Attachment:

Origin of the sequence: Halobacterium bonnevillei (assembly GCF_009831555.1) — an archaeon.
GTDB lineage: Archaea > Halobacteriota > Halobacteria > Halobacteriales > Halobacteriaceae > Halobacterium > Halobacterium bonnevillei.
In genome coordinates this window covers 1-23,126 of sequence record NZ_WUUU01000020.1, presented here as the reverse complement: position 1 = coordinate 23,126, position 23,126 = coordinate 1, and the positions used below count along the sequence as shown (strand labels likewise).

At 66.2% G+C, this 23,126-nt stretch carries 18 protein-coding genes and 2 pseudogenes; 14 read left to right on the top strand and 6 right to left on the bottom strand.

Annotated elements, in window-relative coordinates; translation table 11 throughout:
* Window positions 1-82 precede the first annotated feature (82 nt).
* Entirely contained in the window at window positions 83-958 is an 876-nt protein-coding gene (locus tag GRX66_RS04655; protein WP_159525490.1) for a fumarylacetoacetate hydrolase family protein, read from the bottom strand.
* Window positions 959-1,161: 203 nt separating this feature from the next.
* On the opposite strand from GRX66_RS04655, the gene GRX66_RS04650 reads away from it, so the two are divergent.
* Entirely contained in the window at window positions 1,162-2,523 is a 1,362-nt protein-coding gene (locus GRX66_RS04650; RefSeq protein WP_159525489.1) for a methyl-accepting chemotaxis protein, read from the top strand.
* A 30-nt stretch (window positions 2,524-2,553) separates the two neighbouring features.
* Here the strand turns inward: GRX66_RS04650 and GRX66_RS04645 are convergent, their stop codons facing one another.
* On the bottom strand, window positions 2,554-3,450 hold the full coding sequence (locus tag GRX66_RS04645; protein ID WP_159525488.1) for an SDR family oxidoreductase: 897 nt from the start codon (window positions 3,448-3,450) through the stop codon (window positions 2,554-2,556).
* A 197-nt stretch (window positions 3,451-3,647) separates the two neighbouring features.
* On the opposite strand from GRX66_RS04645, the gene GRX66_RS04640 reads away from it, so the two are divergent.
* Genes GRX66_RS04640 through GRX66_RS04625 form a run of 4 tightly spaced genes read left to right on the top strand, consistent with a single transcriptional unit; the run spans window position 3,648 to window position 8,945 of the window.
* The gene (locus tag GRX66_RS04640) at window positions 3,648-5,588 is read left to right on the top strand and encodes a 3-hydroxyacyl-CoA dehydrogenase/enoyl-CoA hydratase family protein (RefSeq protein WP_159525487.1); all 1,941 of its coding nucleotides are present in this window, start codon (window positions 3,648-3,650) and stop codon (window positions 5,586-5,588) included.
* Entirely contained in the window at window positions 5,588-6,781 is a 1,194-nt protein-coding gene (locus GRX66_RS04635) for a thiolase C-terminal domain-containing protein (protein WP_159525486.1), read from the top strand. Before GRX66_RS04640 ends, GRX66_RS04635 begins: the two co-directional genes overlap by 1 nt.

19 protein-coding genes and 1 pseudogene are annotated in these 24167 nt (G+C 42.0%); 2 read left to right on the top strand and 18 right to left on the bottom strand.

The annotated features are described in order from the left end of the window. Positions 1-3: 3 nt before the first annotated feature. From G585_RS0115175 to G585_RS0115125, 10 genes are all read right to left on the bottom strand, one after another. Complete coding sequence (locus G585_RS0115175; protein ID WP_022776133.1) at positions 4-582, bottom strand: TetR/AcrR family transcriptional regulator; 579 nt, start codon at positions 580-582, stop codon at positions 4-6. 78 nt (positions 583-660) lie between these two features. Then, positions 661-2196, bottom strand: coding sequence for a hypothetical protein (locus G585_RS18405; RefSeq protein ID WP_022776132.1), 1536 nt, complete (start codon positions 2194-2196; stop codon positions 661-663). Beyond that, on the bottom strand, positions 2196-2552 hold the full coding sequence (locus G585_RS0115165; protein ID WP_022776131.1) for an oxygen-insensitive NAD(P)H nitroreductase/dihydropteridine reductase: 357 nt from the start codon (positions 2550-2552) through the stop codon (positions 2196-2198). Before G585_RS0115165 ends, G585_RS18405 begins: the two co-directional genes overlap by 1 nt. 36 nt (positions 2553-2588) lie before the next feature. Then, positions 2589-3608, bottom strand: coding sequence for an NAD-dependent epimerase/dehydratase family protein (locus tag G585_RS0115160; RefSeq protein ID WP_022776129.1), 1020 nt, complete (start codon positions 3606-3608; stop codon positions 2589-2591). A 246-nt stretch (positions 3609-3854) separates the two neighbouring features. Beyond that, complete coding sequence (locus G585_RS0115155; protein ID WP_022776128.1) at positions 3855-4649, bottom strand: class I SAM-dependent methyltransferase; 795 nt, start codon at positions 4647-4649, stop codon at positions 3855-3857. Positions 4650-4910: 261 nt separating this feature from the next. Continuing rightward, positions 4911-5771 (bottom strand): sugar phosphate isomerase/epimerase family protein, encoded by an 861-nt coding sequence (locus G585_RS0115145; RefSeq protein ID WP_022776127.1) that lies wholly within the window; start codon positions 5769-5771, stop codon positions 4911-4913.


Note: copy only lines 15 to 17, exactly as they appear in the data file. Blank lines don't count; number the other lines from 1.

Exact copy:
* On the opposite strand from GRX66_RS04645, the gene GRX66_RS04640 reads away from it, so the two are divergent.
* Genes GRX66_RS04640 through GRX66_RS04625 form a run of 4 tightly spaced genes read left to right on the top strand, consistent with a single transcriptional unit; the run spans window position 3,648 to window position 8,945 of the window.
* The gene (locus tag GRX66_RS04640) at window positions 3,648-5,588 is read left to right on the top strand and encodes a 3-hydroxyacyl-CoA dehydrogenase/enoyl-CoA hydratase family protein (RefSeq protein WP_159525487.1); all 1,941 of its coding nucleotides are present in this window, start codon (window positions 3,648-3,650) and stop codon (window positions 5,586-5,588) included.